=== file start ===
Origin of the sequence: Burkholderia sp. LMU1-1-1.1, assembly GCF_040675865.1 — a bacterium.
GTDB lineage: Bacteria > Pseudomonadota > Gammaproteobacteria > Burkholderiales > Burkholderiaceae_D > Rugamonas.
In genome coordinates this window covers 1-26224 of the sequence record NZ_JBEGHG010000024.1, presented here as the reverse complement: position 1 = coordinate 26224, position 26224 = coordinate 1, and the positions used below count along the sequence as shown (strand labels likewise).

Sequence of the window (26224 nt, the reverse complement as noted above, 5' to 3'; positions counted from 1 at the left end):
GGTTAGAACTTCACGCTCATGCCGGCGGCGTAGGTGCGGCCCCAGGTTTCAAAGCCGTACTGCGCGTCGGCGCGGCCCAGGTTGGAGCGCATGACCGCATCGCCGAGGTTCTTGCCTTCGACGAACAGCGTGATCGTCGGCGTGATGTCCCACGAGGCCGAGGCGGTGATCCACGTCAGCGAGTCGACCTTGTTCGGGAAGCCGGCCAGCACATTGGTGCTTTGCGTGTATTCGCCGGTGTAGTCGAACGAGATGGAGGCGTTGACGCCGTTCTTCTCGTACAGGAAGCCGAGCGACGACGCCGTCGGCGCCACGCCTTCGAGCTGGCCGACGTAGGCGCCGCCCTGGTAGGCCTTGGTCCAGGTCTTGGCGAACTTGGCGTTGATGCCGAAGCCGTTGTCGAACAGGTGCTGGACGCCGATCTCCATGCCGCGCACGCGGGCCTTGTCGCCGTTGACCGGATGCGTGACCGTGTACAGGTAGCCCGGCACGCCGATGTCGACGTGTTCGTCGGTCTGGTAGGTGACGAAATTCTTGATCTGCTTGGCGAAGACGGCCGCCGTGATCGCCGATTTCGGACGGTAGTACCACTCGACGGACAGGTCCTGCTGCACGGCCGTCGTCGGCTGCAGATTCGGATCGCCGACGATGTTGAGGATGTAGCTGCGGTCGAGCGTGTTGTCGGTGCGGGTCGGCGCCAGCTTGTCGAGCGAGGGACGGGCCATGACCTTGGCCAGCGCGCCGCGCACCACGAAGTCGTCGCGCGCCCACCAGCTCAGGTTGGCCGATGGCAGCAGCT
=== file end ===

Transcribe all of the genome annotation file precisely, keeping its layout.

Origin of the sequence: Burkholderia sp. LMU1-1-1.1, assembly GCF_040675865.1 — a bacterium.
GTDB lineage: Bacteria > Pseudomonadota > Gammaproteobacteria > Burkholderiales > Burkholderiaceae_D > Rugamonas.
In genome coordinates this window covers 1-26224 of the sequence record NZ_JBEGHG010000024.1, presented here as the reverse complement: position 1 = coordinate 26224, position 26224 = coordinate 1, and the positions used below count along the sequence as shown (strand labels likewise).

Sequence of the window (26224 nt, the reverse complement as noted above, 5' to 3'; positions counted from 1 at the left end):
GGTTAGAACTTCACGCTCATGCCGGCGGCGTAGGTGCGGCCCCAGGTTTCAAAGCCGTACTGCGCGTCGGCGCGGCCCAGGTTGGAGCGCATGACCGCATCGCCGAGGTTCTTGCCTTCGACGAACAGCGTGATCGTCGGCGTGATGTCCCACGAGGCCGAGGCGGTGATCCACGTCAGCGAGTCGACCTTGTTCGGGAAGCCGGCCAGCACATTGGTGCTTTGCGTGTATTCGCCGGTGTAGTCGAACGAGATGGAGGCGTTGACGCCGTTCTTCTCGTACAGGAAGCCGAGCGACGACGCCGTCGGCGCCACGCCTTCGAGCTGGCCGACGTAGGCGCCGCCCTGGTAGGCCTTGGTCCAGGTCTTGGCGAACTTGGCGTTGATGCCGAAGCCGTTGTCGAACAGGTGCTGGACGCCGATCTCCATGCCGCGCACGCGGGCCTTGTCGCCGTTGACCGGATGCGTGACCGTGTACAGGTAGCCCGGCACGCCGATGTCGACGTGTTCGTCGGTCTGGTAGGTGACGAAATTCTTGATCTGCTTGGCGAAGACGGCCGCCGTGATCGCCGATTTCGGACGGTAGTACCACTCGACGGACAGGTCCTGCTGCACGGCCGTCGTCGGCTGCAGATTCGGATCGCCGACGATGTTGAGGATGTAGCTGCGGTCGAGCGTGTTGTCGGTGCGGGTCGGCGCCAGCTTGTCGAGCGAGGGACGGGCCATGACCTTGGCCAGCGCGCCGCGCACCACGAAGTCGTCGCGCGCCCACCAGCTCAGGTTGGCCGATGGCAGCAGCT